The very next year the two teams met in Provo to settle the issue, and BYU prevailed by a convincing 31-3 score at home. It was a humiliating defeat for us that day and it really didn't matter if we got homered (which we did) - we still had our asses handed to us.

The next year in Husky Stadium it was another story. They returned the opening kickoff and their whole team started dancing and taunting us about the year before. But we held them to -45 yards rushing that day and rocked them 52-21. It wasn't that close.

Coach Don James called off the hounds that day out of respect for his good friend LaVell Edwards. The rest of us wanted to run it up, but he was adamant over the headsets, chastising Gary Pinkel when our back-up quarterback called an audible and threw a pass after Don had specifically told us no more throwing the ball. When the pass was thrown, Gary knew it was coming but he still got an earful from Don about sportsmanship just for good of it.

Under coach Lambright, we played them four times in the 90's (96, 97, 98 and 99) and won the first three, but in Coach Neuheisel's first game as the Huskies coach, the Dawgs got beaten in Provo by one touchdown. As I've said - it's a tough place to play.

We didn't know it at the time, but the 2008 game was essentially the end of Jake Locker's season that year, which, of course, also meant the beginning of the end for Tyrone Willingham. Only a controversial unsportsmanlike conduct call on Jake - for tossing the ball into the air - saved the nationally-ranked Cougars from being taken to overtime by a Washington team that didn't win another game for the rest of the season.

Washington has beaten BYU only one time in Provo out of three tries. That was in 1997 when we were able to totally attack their protection schemes and sacked their quarterback what seemed like 10 times. We also forced quick throws and hit him often.

We won, 42-20, on the road, in Provo, and it was also our first game of the season. In the interests of full disclosure, we were also considered a top-5 team in the country pre-season, but the point is - it can be done.

That day we rushed for 40 times for 289 yards and 3 TD's while holding them to 2 yards on 25 rushes. I think that is the key to beating BYU, and if Washington wins this game it will be because they ran the football and stopped the run on defense, forcing the Cougar offense to become one-dimensional. That's been the way to beat them in the past.

We have to think that one of the things working in Washington's favor is that the Huskies will have a senior at quarterback and the Cougars are likely to have a freshman. Regardless of whoever their quarterback is, he won't have Unga to hand off to, and that should be a help to UW.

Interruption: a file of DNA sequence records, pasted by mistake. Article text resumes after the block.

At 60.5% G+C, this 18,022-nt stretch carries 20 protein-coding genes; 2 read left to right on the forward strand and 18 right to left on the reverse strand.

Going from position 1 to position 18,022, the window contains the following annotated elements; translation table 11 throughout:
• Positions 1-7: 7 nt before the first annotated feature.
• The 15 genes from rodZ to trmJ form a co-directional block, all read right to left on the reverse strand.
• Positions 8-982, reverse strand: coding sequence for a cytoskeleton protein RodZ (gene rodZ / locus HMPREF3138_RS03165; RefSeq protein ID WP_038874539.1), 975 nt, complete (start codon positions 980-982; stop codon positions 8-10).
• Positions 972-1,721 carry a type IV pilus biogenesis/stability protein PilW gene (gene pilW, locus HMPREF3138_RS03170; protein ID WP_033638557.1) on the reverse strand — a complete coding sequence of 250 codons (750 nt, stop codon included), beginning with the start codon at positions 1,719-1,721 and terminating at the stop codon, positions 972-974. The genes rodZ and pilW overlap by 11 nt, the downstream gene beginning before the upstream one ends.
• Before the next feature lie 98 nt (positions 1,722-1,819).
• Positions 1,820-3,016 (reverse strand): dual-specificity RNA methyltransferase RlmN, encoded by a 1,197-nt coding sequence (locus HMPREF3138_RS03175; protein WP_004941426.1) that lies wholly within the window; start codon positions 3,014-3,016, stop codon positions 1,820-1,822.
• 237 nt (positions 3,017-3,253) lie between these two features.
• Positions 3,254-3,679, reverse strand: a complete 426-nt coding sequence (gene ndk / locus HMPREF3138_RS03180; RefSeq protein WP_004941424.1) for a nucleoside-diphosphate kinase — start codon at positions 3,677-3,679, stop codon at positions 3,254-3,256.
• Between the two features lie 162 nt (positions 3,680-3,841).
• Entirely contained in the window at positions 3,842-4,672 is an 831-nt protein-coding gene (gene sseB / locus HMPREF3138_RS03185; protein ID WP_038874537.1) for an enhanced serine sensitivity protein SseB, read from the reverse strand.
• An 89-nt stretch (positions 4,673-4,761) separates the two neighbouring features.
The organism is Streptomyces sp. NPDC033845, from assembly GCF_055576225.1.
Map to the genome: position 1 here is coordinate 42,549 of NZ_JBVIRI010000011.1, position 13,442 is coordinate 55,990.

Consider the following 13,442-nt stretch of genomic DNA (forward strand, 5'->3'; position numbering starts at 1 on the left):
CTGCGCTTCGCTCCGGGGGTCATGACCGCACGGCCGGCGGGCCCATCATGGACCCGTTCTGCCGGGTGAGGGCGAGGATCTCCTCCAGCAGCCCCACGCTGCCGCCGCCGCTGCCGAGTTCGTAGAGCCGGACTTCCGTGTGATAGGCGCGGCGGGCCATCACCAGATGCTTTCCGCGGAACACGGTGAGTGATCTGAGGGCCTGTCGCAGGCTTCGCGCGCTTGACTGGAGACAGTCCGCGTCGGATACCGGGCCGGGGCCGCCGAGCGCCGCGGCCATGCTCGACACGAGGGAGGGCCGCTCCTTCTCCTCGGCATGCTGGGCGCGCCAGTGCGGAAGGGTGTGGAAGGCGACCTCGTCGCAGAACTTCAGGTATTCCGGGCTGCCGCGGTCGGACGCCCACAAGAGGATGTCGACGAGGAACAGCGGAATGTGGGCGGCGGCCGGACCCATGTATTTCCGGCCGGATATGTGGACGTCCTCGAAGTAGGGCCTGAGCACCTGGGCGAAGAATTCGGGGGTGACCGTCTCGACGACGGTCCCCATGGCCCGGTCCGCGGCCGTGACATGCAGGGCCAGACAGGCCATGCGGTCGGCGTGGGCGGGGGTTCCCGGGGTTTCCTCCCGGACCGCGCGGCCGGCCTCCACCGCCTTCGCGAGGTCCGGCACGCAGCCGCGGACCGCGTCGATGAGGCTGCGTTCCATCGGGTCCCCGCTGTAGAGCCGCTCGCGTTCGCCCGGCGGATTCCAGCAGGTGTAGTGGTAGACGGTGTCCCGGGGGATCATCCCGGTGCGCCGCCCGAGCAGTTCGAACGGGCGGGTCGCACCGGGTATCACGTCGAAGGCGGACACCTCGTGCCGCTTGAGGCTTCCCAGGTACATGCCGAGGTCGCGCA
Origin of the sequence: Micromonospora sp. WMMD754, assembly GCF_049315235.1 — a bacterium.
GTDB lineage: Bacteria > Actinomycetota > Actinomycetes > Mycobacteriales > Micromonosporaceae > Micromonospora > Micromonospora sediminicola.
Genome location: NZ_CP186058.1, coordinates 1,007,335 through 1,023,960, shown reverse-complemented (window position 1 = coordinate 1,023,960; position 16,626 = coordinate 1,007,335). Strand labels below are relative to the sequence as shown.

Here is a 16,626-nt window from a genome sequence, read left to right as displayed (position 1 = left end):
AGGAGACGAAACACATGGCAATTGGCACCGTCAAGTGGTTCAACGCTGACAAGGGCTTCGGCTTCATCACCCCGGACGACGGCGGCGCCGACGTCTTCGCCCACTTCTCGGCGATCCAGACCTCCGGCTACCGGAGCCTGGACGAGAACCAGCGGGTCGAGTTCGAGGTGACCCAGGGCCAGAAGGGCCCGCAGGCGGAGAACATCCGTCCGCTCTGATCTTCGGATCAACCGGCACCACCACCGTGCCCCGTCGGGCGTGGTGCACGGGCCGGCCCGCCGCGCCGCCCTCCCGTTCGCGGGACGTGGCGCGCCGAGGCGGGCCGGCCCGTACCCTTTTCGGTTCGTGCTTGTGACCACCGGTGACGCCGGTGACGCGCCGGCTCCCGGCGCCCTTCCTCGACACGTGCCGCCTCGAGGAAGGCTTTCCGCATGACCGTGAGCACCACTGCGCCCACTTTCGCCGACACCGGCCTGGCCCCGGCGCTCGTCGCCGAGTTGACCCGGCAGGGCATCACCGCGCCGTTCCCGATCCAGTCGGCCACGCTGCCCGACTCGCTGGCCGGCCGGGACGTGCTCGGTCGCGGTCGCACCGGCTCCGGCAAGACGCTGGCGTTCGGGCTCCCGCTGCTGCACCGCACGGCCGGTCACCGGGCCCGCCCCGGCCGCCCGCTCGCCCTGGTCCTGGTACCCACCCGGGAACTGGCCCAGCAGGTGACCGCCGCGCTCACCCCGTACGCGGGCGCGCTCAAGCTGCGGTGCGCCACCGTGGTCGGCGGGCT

The crowd is rowdy there; they have their own officials and they will favor the home team. That's just the way it is. You know it going in and you just can't let it upset you. It did in 1985. It didn't in 1997. Get a lead, run the football, and don't turn it over. That's always been a simple formula for pulling upsets on the road. That, and not getting beat in the kicking game, meaning no blocks - which the Cougars are always good at - and maybe scoring on a block or return yourself. The Huskies turned two backwards passes by the opposition last year into scores, so they've been able to convert when the odd chances are there.

Washington has an excellent opportunity here and they can't afford to think about anybody except BYU. They need to win on the road, win their season opener, and win on national television. I think it's a toss up game (probably a slight BYU favorite in Vegas) but I'm positive if Washington wins it will propel them toward a winning season and their first post-season appearance since 2002.

Winning the first game is that important.

For as long as I can remember, BYU has been one of the dominant teams in the western part of the country. They regularly fill their stadium and have turned out a number of nationally recognized quarterbacks. For decades they have also been the best team in their conference, even though years ago they left the WAC for the Mountain West.

Washington would be stealing this one if they can get lucky and get some breaks to win. Winning in the pre-league portion of your schedule is obviously critical to getting to a bowl. Win all three out-of-conference games and you are almost automatically in a bowl; win 2 of 3 and you are probably in a bowl, but only winning one or none is a giant hole for your team to dig out of, especially when your first conference game is against the USC Trojans.

Washington needs this win. Top Stories